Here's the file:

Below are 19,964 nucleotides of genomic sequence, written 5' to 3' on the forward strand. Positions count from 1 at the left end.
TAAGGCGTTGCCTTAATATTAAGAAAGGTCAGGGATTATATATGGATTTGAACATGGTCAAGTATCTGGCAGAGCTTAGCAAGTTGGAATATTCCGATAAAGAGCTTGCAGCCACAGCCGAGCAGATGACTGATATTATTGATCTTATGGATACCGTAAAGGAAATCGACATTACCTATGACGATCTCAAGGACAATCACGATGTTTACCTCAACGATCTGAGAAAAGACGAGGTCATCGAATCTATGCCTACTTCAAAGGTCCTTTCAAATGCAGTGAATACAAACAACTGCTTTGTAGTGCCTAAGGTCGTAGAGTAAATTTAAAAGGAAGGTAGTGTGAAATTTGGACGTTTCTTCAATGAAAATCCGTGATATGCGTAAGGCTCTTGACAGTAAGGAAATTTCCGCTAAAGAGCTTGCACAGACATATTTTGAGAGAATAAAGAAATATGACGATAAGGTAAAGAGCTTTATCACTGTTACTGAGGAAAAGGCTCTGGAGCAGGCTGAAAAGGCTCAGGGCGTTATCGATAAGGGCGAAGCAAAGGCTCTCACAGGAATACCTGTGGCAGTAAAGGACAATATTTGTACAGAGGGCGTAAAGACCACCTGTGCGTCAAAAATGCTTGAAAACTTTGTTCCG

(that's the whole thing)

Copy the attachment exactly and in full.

Below are 19,964 nucleotides of genomic sequence, written 5' to 3' on the forward strand. Positions count from 1 at the left end.
TAAGGCGTTGCCTTAATATTAAGAAAGGTCAGGGATTATATATGGATTTGAACATGGTCAAGTATCTGGCAGAGCTTAGCAAGTTGGAATATTCCGATAAAGAGCTTGCAGCCACAGCCGAGCAGATGACTGATATTATTGATCTTATGGATACCGTAAAGGAAATCGACATTACCTATGACGATCTCAAGGACAATCACGATGTTTACCTCAACGATCTGAGAAAAGACGAGGTCATCGAATCTATGCCTACTTCAAAGGTCCTTTCAAATGCAGTGAATACAAACAACTGCTTTGTAGTGCCTAAGGTCGTAGAGTAAATTTAAAAGGAAGGTAGTGTGAAATTTGGACGTTTCTTCAATGAAAATCCGTGATATGCGTAAGGCTCTTGACAGTAAGGAAATTTCCGCTAAAGAGCTTGCACAGACATATTTTGAGAGAATAAAGAAATATGACGATAAGGTAAAGAGCTTTATCACTGTTACTGAGGAAAAGGCTCTGGAGCAGGCTGAAAAGGCTCAGGGCGTTATCGATAAGGGCGAAGCAAAGGCTCTCACAGGAATACCTGTGGCAGTAAAGGACAATATTTGTACAGAGGGCGTAAAGACCACCTGTGCGTCAAAAATGCTTGAAAACTTTGTTCCG